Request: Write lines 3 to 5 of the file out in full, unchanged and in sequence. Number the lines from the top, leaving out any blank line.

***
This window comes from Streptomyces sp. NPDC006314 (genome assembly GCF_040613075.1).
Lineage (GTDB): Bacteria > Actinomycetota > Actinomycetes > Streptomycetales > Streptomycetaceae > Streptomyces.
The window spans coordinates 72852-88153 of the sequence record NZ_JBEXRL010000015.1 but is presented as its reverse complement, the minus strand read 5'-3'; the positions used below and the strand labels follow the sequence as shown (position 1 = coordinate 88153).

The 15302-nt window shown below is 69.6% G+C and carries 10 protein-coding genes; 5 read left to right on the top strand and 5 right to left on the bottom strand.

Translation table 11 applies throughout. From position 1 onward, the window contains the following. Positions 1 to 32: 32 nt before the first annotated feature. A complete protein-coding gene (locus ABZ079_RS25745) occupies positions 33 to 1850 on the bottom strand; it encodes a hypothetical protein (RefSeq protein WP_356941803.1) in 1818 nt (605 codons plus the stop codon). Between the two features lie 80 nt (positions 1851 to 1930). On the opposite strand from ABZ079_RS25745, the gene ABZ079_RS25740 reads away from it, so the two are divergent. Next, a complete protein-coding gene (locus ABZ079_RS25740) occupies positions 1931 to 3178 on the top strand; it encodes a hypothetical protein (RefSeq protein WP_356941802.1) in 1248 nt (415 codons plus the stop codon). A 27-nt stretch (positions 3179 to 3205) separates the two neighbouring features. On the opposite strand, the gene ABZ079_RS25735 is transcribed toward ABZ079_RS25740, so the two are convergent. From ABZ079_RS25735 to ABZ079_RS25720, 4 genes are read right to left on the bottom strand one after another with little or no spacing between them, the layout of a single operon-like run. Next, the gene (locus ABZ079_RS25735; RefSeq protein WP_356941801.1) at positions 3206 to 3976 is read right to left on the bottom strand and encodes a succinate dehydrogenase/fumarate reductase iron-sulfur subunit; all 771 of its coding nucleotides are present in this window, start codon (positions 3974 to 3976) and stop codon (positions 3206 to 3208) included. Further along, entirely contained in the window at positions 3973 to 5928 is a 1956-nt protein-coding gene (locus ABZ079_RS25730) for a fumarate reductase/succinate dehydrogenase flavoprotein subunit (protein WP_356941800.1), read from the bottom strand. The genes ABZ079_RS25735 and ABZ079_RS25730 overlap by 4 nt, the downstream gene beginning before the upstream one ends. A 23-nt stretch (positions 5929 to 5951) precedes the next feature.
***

The window spans coordinates 72852-88153 of the sequence record NZ_JBEXRL010000015.1 but is presented as its reverse complement, the minus strand read 5'-3'; the positions used below and the strand labels follow the sequence as shown (position 1 = coordinate 88153).

The 15302-nt window shown below is 69.6% G+C and carries 10 protein-coding genes; 5 read left to right on the top strand and 5 right to left on the bottom strand.

Translation table 11 applies throughout. From position 1 onward, the window contains the following. Positions 1 to 32: 32 nt before the first annotated feature. A complete protein-coding gene (locus ABZ079_RS25745) occupies positions 33 to 1850 on the bottom strand; it encodes a hypothetical protein (RefSeq protein WP_356941803.1) in 1818 nt (605 codons plus the stop codon). Between the two features lie 80 nt (positions 1851 to 1930). On the opposite strand from ABZ079_RS25745, the gene ABZ079_RS25740 reads away from it, so the two are divergent. Next, a complete protein-coding gene (locus ABZ079_RS25740) occupies positions 1931 to 3178 on the top strand; it encodes a hypothetical protein (RefSeq protein WP_356941802.1) in 1248 nt (415 codons plus the stop codon). A 27-nt stretch (positions 3179 to 3205) separates the two neighbouring features. On the opposite strand, the gene ABZ079_RS25735 is transcribed toward ABZ079_RS25740, so the two are convergent. From ABZ079_RS25735 to ABZ079_RS25720, 4 genes are read right to left on the bottom strand one after another with little or no spacing between them, the layout of a single operon-like run. Next, the gene (locus ABZ079_RS25735; RefSeq protein WP_356941801.1) at positions 3206 to 3976 is read right to left on the bottom strand and encodes a succinate dehydrogenase/fumarate reductase iron-sulfur subunit; all 771 of its coding nucleotides are present in this window, start codon (positions 3974 to 3976) and stop codon (positions 3206 to 3208) included. Further along, entirely contained in the window at positions 3973 to 5928 is a 1956-nt protein-coding gene (locus ABZ079_RS25730) for a fumarate reductase/succinate dehydrogenase flavoprotein subunit (protein WP_356941800.1), read from the bottom strand. The genes ABZ079_RS25735 and ABZ079_RS25730 overlap by 4 nt, the downstream gene beginning before the upstream one ends. A 23-nt stretch (positions 5929 to 5951) precedes the next feature.